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November 13, 2013
Is 'Great Creativity' Your Agency Position?
 
It better not be. Because it’s a failed position and it won’t win new business.
 
Great “creativity” and great “creative” have become confused, cultish advertising descriptors that were only meant to suggest a means to an end, a step on the way to a conclusion. Instead, the words have become over-hyped signifiers and poor identifiers in a world impatient for punch lines. And results.
 
The thing is, clients don’t buy “creativity” or “creative process” and they never did. They don’t care how agencies “do what they do.” Clients buy results. They buy expertise and they buy sound arguments to achieve those results.
 
As a result, today more than ever, achieving upticks in brand sales and outcomes requires more agency professionals who can connect, first and foremost, to clients, and to client customers. But also who can connect dots to reach conclusive and specific ends.
 
Advertising is, always has been, and always will be 15% idea and 85% execution.
 
Of course, you can’t execute without process. The trouble in most large and medium-sized agencies, though, is that process has taken over as people struggle to make the machine work. The many disparate (and often competing) silos of SEO, broadcast, analytics, research, media, technology strategy, art, and production quickly become deep tunnels of myopia, each fighting for their seat at the table of influence. It’s time for more people to focus on the point.
 
What’s the point? You and your agency have one priority: to help your clients grow their business. Period. To do that, you have to first clarify and agree with said client on what the commercial (and communications) objectives are. And second, determine how those objectives might best be accomplished applying the expertise of the agency. Is it conventional advertising and sales promotion? Online branded video content that supplements a new in-store experience? Gamification? PR-supported sampling in new markets? Grassroots music events in multiple cities? All the above or other combinations? Clients don’t need “creativity,” they need results that please customers and shareholders alike.
 
Keeping client objectives in focus requires understanding, knowing, describing, and measuring what success looks like to the client. Such a dashboard can include an uptick in “brand awareness,” more web hits every month, a higher price paid or supported, or improved sales in six of the top ten markets. But the needle always and regularly has to move to the “more” side. Generic talk about “creativity” is cheap, no matter what they pay your Executive CD.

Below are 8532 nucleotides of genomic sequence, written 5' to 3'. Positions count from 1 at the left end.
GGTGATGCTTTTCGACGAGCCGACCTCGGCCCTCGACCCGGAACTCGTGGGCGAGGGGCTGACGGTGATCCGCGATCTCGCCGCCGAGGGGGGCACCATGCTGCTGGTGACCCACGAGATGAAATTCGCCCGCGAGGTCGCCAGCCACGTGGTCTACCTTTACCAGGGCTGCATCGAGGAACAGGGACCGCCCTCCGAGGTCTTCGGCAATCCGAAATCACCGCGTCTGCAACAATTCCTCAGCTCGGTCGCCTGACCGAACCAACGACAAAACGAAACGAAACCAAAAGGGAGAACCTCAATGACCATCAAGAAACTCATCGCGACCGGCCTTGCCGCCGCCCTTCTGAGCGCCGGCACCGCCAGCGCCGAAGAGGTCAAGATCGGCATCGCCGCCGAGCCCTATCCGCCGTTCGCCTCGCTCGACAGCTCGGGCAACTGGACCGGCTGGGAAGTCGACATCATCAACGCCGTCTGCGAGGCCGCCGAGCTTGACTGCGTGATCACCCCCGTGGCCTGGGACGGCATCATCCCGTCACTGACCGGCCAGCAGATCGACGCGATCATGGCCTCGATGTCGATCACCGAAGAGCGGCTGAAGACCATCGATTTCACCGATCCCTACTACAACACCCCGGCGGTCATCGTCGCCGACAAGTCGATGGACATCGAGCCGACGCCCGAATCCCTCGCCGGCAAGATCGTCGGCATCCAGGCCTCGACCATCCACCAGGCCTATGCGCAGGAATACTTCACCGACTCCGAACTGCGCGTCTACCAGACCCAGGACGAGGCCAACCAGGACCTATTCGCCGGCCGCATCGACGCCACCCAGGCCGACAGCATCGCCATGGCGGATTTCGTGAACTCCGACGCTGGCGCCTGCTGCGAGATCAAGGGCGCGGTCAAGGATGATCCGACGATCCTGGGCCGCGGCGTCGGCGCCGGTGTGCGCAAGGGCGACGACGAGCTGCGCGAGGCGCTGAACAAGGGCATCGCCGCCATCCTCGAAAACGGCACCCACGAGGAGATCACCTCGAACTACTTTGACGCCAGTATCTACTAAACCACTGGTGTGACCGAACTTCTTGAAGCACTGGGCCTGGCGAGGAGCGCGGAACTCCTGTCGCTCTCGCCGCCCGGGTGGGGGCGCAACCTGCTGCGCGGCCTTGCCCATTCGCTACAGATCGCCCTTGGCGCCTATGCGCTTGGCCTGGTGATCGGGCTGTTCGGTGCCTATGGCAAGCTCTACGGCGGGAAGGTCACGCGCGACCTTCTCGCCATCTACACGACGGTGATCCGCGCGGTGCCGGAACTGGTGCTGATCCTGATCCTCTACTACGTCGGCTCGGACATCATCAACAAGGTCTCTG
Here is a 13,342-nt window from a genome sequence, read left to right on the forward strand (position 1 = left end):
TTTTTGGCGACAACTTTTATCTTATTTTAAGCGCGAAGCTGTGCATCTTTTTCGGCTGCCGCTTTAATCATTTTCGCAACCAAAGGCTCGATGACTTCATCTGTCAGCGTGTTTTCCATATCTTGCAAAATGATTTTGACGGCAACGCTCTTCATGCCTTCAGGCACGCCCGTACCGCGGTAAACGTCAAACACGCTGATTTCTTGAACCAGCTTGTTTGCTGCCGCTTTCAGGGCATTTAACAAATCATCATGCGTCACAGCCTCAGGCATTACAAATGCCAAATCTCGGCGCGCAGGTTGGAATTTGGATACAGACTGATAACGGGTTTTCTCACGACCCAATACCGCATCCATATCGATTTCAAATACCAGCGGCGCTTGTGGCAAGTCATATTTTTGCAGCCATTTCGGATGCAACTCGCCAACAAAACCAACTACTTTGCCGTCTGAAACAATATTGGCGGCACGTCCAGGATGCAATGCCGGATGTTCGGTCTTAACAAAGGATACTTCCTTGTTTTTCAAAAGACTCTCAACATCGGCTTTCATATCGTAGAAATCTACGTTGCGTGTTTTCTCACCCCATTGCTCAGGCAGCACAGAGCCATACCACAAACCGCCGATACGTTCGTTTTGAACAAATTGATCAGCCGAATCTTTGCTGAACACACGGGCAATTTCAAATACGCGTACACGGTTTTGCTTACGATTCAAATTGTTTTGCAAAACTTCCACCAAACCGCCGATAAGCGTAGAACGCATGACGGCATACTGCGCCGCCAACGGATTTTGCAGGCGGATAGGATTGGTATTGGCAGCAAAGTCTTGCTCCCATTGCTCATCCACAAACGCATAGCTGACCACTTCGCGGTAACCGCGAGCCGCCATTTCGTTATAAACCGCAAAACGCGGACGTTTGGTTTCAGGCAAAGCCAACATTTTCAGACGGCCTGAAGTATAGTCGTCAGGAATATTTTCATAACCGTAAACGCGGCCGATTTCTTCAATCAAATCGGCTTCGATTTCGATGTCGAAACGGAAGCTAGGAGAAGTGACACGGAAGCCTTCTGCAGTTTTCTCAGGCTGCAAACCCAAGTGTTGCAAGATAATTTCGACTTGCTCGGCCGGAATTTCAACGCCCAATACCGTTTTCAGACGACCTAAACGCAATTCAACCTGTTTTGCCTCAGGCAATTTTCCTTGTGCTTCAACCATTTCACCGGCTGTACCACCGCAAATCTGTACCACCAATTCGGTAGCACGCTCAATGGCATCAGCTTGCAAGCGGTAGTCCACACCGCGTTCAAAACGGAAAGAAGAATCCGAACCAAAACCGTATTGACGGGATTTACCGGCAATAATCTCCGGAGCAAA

I’ve always loved the quote, “We’re all creative.” Because it’s untrue. Just because everybody can do something isn’t to say they should or that they do it well. Everyone can speak, dance, sing, play tennis, and kick a football. Are they experts, can they get consistently great results? Only dedicated professionals can.
 
As technology has democratized resourcefulness, successful advertising professionals are those who understand the critical link between ideas and execution, and make technology conform to those ideas. Ironically, the people who make the biggest leaps forward are those who at first minimize the technology. They approach client problems by first saying: “I don’t care yet about the technology; I want our client’s customers to be able to feel, think, know, and do this...”
 
If you really want to create a revolution, evolutionize the thinking at your agency. Challenge and discard dead-weight traditions, and create a freer, more fluid environment, one that embraces expertise and understanding, and focuses on what can be more than what was.
 
If advertising is to advance brand goals in a challenging business environment, its professionals must ask better questions and continually think about client outcomes. Therefore better business questions and more integrated systems thinking are desperately needed.
 
Big “creative” ideas and small results don’t get it. If you want to win more business, focus on effects. Measurably prove that you can lead clients to better results. Demand that your group wins by better thinking, better expertise, better communications, better integration, and better execution.
 
That’s what winning agencies do. The ability to effectively do and communicate that, consistently, as culture and technology and audience needs change, is what’s actually “creative” about advertising.

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Paul van Winkle is an Atlanta-based strategic consultant with expertise developing new business and producing multi-platform communications for integrated agency groups. He helps organizations frame new strategies and language with new media and technologies to connect with new customers. His group FUNCTION also delivers media, entertainment, clean-tech, eco-tech, and wellness/healthcare sector expertise.   
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